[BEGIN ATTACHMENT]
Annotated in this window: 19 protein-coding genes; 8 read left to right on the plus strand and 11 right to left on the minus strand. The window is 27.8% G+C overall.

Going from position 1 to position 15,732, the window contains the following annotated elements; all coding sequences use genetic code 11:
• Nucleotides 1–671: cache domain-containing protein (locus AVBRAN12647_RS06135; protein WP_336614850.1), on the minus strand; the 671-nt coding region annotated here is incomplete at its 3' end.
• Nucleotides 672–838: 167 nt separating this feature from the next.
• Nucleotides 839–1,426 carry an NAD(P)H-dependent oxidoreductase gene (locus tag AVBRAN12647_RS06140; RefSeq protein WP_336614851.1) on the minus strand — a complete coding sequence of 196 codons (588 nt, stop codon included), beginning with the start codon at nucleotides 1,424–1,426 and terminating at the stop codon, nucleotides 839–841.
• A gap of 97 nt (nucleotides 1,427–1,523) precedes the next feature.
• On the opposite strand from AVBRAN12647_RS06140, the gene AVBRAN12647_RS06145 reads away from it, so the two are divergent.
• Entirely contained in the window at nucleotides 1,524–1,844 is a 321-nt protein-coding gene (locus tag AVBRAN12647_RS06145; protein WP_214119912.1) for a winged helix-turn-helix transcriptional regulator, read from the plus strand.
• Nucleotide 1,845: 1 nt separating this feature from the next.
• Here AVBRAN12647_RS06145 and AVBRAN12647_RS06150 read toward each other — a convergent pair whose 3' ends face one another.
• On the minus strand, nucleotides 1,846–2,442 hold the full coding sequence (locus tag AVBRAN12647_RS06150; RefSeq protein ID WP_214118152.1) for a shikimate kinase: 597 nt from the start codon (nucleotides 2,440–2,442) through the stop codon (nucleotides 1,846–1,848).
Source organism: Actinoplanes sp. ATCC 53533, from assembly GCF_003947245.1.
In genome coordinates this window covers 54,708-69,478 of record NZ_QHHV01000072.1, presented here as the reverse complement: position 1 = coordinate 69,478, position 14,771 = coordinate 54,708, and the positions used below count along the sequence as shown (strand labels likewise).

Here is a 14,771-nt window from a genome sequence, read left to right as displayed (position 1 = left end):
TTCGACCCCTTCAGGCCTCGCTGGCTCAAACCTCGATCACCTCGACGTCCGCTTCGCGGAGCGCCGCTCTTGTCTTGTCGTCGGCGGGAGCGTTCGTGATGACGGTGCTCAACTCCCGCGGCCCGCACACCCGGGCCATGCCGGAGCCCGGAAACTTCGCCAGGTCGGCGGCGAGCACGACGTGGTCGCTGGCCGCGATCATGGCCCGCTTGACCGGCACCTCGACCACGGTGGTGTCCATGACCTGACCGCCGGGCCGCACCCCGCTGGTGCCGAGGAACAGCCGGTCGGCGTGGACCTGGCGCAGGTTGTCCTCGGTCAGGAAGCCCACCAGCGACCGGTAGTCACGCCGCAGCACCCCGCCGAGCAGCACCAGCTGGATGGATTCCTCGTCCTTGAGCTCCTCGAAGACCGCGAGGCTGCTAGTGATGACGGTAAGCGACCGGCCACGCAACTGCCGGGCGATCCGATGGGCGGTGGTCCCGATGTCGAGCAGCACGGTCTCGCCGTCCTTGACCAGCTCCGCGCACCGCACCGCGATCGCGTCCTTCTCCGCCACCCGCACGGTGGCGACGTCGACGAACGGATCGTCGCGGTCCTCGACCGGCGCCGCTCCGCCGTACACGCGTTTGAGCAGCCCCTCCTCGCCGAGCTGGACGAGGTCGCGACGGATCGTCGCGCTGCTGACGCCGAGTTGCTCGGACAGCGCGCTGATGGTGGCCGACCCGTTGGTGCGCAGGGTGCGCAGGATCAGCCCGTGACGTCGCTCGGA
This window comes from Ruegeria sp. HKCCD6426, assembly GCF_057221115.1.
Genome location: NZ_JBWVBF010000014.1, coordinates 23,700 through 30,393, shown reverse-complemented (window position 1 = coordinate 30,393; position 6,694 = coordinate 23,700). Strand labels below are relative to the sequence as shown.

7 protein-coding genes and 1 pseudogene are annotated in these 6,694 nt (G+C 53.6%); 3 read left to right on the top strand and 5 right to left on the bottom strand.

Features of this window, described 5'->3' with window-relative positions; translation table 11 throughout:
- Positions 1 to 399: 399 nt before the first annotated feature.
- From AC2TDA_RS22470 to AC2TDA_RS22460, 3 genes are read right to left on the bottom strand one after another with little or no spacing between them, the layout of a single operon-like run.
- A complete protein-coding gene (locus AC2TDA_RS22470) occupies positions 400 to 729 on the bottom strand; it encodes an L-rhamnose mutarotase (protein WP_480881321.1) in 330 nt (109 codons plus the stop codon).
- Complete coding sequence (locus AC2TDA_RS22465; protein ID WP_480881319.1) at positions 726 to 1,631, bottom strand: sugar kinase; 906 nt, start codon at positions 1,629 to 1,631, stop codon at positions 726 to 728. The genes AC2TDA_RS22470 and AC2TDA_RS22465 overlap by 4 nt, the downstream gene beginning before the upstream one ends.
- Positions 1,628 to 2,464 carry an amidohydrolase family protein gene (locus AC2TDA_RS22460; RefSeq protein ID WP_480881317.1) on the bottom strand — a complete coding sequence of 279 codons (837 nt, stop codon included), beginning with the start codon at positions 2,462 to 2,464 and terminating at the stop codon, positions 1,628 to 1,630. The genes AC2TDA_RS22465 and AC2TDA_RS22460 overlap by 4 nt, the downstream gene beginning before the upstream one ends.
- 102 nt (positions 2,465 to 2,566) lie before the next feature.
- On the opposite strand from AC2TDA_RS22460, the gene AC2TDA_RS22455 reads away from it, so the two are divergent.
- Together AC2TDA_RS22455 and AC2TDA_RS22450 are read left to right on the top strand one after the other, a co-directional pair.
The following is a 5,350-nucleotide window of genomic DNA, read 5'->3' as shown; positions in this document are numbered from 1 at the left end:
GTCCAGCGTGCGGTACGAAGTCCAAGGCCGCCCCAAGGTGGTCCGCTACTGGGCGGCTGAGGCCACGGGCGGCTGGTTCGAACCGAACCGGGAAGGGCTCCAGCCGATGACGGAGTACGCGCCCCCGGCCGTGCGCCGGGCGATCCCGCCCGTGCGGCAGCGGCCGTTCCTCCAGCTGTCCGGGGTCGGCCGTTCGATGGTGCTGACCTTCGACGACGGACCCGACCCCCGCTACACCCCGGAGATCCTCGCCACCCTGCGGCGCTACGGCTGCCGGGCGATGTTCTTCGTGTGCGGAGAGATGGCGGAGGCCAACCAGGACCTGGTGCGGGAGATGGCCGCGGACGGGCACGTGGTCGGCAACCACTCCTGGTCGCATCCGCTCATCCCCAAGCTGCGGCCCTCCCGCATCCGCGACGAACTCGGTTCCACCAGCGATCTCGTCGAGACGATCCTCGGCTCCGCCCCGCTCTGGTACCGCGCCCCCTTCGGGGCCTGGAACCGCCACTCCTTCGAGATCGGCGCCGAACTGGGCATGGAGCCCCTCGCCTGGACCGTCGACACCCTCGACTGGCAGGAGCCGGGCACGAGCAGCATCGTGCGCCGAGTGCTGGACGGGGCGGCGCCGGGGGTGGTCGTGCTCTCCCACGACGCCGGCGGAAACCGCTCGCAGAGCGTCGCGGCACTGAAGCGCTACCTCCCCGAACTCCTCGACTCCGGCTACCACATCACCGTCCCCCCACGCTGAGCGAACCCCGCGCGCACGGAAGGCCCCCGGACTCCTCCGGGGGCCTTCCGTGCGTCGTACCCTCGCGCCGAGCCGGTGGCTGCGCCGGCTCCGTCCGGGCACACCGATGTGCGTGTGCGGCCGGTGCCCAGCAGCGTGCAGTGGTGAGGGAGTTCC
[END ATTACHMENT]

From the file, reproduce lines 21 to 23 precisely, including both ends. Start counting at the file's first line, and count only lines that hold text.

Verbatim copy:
- From AC2TDA_RS22470 to AC2TDA_RS22460, 3 genes are read right to left on the bottom strand one after another with little or no spacing between them, the layout of a single operon-like run.
- A complete protein-coding gene (locus AC2TDA_RS22470) occupies positions 400 to 729 on the bottom strand; it encodes an L-rhamnose mutarotase (protein WP_480881321.1) in 330 nt (109 codons plus the stop codon).
- Complete coding sequence (locus AC2TDA_RS22465; protein ID WP_480881319.1) at positions 726 to 1,631, bottom strand: sugar kinase; 906 nt, start codon at positions 1,629 to 1,631, stop codon at positions 726 to 728. The genes AC2TDA_RS22470 and AC2TDA_RS22465 overlap by 4 nt, the downstream gene beginning before the upstream one ends.